Occupiers Rousted from Protest Shantytown
OAKLAND, Calif. --- Under cover of darkness early Tuesday, hundreds of police swept into Oakland's Occupy Wall Street protest, firing tear gas and beanbag rounds before clearing out an encampment that demonstrators had hoped would stir a revolution.
In less than an hour, the two-week-old, miniature makeshift city was in ruins.
Scattered across the area were overturned tents, pillows, sleeping bags, yoga mats, tarps, backpacks, food wrappers and water bottles. Signs decrying corporations and police still hung from lampposts or lay on the ground.
Protesters had stayed awake through the night, waiting for the expected raid. Officers and sheriff's deputies from across the San Francisco Bay area surrounded the plaza in front of city hall at around 5 a.m. and closed in. Eighty-five people were arrested, mostly on suspicion of misdemeanor unlawful assembly and illegal camping, police said.
About 170 protesters were at the site, but no one was injured, Interim Oakland Police Chief Howard Jordan said at a news conference following the raid.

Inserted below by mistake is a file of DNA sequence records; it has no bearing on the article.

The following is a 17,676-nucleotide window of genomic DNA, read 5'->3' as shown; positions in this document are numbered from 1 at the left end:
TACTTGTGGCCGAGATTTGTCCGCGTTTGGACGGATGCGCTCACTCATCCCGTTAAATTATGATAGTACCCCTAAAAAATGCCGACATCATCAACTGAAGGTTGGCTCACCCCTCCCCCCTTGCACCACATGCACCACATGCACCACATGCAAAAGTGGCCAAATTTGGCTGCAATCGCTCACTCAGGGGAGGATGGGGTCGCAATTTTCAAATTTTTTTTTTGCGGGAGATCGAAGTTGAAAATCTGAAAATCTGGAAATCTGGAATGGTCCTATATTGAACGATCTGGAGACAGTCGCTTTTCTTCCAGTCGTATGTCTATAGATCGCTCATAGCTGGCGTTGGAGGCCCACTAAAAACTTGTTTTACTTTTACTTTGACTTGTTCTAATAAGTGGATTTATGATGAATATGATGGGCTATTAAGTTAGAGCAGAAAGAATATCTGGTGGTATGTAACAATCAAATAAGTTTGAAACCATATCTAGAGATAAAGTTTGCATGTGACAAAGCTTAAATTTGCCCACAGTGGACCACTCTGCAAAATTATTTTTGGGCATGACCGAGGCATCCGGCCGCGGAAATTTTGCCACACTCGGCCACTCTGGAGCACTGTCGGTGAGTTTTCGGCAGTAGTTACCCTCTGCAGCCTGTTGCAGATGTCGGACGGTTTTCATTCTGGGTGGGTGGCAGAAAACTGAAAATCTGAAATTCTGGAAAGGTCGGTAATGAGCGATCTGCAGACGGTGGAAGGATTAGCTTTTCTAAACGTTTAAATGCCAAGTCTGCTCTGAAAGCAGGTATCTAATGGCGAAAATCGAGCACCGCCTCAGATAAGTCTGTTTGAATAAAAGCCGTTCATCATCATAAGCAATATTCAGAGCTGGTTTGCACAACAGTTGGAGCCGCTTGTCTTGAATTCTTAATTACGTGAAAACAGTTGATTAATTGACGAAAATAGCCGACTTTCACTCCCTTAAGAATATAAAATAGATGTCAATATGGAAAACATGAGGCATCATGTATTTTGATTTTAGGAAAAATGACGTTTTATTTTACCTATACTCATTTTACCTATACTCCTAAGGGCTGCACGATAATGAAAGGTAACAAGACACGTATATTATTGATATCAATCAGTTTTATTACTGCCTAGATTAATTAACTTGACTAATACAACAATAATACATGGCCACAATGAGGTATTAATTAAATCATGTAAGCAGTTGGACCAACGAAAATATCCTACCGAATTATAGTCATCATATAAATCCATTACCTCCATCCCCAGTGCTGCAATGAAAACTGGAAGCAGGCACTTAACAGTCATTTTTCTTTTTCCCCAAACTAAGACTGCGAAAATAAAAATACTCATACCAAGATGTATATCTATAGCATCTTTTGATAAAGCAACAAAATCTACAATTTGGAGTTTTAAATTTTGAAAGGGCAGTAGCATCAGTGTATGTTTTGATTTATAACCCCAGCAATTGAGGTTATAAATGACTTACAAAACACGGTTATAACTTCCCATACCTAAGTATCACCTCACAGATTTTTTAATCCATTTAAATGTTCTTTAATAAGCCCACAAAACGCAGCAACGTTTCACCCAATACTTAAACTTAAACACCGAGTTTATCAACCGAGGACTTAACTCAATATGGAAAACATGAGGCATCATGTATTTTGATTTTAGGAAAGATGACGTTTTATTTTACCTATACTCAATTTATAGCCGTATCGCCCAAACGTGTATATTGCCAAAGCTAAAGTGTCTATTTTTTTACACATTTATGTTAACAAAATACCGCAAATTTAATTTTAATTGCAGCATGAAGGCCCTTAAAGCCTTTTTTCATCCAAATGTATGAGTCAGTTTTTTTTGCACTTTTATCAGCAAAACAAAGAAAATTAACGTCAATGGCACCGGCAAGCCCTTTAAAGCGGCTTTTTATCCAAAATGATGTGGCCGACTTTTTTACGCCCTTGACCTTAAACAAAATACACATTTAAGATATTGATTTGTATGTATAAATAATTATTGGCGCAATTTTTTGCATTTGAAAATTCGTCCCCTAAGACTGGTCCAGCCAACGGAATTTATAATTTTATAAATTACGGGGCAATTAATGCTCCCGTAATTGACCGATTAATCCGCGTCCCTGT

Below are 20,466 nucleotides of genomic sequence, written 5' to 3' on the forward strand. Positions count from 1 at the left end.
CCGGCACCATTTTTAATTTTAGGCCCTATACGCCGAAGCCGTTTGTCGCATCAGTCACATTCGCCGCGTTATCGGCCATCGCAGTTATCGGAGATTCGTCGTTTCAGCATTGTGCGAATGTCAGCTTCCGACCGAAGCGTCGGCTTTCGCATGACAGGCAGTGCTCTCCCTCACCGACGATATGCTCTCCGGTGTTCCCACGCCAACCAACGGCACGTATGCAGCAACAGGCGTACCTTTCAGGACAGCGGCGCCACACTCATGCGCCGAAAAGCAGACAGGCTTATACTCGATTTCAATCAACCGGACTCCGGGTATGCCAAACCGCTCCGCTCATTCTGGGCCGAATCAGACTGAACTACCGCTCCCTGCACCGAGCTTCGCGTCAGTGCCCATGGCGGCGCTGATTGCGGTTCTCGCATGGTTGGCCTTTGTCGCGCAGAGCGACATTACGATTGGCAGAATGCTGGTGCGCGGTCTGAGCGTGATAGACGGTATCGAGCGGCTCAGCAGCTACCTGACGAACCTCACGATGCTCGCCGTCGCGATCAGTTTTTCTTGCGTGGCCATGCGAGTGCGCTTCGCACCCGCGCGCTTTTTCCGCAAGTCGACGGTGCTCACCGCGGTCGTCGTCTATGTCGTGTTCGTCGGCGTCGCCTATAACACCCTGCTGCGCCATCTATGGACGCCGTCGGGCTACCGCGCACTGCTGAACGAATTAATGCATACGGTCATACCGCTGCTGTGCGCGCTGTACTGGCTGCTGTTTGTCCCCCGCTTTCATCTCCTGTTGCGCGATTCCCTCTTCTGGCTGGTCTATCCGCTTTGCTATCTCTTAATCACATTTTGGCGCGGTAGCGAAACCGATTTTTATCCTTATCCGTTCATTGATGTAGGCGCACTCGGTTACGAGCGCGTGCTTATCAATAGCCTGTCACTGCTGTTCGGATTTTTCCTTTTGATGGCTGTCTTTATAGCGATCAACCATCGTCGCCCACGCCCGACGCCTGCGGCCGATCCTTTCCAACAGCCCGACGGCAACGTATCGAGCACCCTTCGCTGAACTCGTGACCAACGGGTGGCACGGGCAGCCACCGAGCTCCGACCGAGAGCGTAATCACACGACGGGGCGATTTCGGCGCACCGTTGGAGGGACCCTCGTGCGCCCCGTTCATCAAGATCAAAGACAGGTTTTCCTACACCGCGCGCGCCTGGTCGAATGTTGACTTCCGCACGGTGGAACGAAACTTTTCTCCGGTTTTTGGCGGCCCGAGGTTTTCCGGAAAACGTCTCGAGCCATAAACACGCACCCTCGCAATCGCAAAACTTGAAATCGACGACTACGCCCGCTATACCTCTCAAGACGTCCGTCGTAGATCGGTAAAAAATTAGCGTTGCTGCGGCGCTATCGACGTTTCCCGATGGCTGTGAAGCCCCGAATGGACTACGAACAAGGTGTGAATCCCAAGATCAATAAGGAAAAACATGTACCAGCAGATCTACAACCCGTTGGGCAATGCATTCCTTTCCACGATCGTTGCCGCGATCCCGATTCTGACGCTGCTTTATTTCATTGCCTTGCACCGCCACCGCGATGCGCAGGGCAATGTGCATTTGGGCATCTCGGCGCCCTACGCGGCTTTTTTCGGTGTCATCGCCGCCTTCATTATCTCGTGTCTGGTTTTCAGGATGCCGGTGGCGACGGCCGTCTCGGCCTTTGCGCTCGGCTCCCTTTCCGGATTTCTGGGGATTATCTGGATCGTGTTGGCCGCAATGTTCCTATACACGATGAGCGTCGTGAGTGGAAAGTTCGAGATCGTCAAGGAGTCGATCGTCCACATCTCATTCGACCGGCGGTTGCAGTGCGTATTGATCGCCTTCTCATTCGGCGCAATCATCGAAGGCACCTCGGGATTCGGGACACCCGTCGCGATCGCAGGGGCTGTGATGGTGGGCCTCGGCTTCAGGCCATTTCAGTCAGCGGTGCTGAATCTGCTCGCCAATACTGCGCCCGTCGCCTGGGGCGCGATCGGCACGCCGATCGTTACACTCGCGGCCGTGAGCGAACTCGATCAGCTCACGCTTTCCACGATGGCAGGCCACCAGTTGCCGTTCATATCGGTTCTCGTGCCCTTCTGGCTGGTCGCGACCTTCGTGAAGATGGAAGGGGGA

"I'm very pleased with the way things went,'' Jordan said.
Television news footage showed protesters being taken away in plastic handcuffs without incident, though some protesters complained of rough handling by police.
Officers fired tear gas and bean bags when one group of demonstrators pelted officers with rocks and bottles near the camp's kitchen area, Jordan said.
"It was definitely chaos. People didn't want to get gassed,'' said protester Anthony Owens, 40, a computer programmer from Oakland who was at the scene when police moved in but was not arrested.
Some people in the camp left as word spread about possible police action, Owens said. Many of the remaining protesters locked arms and shouted as officers surrounded the plaza and moved in.
Witnesses reported seeing smoke rising from the area. The plaza was "contained'' at around 5:30 a.m., city officials said.
By midmorning, city workers had started collecting the debris. some would be held for protesters to reclaim, the rest would be thrown away, the city said.